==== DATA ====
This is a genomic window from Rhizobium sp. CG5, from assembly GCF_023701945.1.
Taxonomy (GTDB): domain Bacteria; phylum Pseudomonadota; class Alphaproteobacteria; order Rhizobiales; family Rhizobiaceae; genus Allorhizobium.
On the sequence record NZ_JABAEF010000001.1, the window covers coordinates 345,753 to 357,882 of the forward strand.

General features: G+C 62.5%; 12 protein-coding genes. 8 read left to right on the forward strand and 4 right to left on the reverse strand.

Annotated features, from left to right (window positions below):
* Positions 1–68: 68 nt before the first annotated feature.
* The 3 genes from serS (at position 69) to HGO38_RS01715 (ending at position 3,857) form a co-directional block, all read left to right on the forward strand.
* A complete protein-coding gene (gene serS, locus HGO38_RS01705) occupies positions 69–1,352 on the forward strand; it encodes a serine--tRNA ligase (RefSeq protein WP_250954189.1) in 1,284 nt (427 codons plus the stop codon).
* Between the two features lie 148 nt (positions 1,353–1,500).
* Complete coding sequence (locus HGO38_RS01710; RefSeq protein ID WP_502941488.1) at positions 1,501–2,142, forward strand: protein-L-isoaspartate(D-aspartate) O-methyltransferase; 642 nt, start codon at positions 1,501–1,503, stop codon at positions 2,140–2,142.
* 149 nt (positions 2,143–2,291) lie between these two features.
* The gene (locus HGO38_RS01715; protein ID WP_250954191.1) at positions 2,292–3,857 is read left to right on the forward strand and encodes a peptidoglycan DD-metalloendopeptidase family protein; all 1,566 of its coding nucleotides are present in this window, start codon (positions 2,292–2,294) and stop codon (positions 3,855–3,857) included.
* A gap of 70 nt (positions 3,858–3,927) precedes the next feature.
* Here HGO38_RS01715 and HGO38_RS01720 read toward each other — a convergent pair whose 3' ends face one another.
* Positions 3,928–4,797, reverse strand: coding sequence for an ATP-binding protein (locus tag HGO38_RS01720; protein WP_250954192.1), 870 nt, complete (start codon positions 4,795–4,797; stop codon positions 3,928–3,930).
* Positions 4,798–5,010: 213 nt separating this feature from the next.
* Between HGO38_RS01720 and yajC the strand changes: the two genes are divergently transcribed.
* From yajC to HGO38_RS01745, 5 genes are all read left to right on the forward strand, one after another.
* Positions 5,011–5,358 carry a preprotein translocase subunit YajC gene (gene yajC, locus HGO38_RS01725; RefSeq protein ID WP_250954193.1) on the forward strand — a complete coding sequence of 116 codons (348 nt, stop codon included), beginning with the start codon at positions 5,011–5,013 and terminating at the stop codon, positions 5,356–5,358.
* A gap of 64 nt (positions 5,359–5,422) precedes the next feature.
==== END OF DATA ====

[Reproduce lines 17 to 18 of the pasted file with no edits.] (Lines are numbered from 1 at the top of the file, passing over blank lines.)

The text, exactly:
* Between HGO38_RS01720 and yajC the strand changes: the two genes are divergently transcribed.
* From yajC to HGO38_RS01745, 5 genes are all read left to right on the forward strand, one after another.